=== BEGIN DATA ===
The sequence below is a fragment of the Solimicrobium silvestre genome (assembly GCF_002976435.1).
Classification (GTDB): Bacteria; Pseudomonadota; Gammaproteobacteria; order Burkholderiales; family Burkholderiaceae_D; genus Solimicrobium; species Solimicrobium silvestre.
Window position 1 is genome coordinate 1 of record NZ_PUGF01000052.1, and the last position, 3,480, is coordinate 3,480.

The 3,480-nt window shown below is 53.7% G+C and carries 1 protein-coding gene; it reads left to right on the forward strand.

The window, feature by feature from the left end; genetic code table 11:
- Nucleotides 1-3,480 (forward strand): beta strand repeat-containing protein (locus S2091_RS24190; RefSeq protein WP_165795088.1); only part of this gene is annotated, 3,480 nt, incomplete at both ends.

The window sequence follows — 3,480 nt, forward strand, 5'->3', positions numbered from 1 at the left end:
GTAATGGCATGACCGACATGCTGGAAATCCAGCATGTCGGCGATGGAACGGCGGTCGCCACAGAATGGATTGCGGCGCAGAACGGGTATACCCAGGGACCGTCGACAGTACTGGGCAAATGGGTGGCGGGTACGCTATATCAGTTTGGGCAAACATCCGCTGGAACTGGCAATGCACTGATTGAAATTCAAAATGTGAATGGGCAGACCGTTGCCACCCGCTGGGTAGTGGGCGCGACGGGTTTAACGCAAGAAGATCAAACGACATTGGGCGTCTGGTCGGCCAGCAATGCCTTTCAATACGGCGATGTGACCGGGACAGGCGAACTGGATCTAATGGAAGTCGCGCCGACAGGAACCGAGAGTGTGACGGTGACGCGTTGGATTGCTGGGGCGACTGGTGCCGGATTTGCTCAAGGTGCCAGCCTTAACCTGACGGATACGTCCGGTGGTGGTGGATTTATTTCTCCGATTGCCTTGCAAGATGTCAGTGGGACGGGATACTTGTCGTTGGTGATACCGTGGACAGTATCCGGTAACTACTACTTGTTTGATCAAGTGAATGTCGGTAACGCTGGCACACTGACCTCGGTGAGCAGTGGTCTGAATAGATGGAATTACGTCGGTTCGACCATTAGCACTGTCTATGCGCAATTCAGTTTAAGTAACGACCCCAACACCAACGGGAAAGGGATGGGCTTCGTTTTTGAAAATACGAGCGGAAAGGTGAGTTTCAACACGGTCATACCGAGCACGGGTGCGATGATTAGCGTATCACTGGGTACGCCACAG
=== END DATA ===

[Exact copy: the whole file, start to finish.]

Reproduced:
The sequence below is a fragment of the Solimicrobium silvestre genome (assembly GCF_002976435.1).
Classification (GTDB): Bacteria; Pseudomonadota; Gammaproteobacteria; order Burkholderiales; family Burkholderiaceae_D; genus Solimicrobium; species Solimicrobium silvestre.
Window position 1 is genome coordinate 1 of record NZ_PUGF01000052.1, and the last position, 3,480, is coordinate 3,480.

The 3,480-nt window shown below is 53.7% G+C and carries 1 protein-coding gene; it reads left to right on the forward strand.

The window, feature by feature from the left end; genetic code table 11:
- Nucleotides 1-3,480 (forward strand): beta strand repeat-containing protein (locus S2091_RS24190; RefSeq protein WP_165795088.1); only part of this gene is annotated, 3,480 nt, incomplete at both ends.

The window sequence follows — 3,480 nt, forward strand, 5'->3', positions numbered from 1 at the left end:
GTAATGGCATGACCGACATGCTGGAAATCCAGCATGTCGGCGATGGAACGGCGGTCGCCACAGAATGGATTGCGGCGCAGAACGGGTATACCCAGGGACCGTCGACAGTACTGGGCAAATGGGTGGCGGGTACGCTATATCAGTTTGGGCAAACATCCGCTGGAACTGGCAATGCACTGATTGAAATTCAAAATGTGAATGGGCAGACCGTTGCCACCCGCTGGGTAGTGGGCGCGACGGGTTTAACGCAAGAAGATCAAACGACATTGGGCGTCTGGTCGGCCAGCAATGCCTTTCAATACGGCGATGTGACCGGGACAGGCGAACTGGATCTAATGGAAGTCGCGCCGACAGGAACCGAGAGTGTGACGGTGACGCGTTGGATTGCTGGGGCGACTGGTGCCGGATTTGCTCAAGGTGCCAGCCTTAACCTGACGGATACGTCCGGTGGTGGTGGATTTATTTCTCCGATTGCCTTGCAAGATGTCAGTGGGACGGGATACTTGTCGTTGGTGATACCGTGGACAGTATCCGGTAACTACTACTTGTTTGATCAAGTGAATGTCGGTAACGCTGGCACACTGACCTCGGTGAGCAGTGGTCTGAATAGATGGAATTACGTCGGTTCGACCATTAGCACTGTCTATGCGCAATTCAGTTTAAGTAACGACCCCAACACCAACGGGAAAGGGATGGGCTTCGTTTTTGAAAATACGAGCGGAAAGGTGAGTTTCAACACGGTCATACCGAGCACGGGTGCGATGATTAGCGTATCACTGGGTACGCCACAG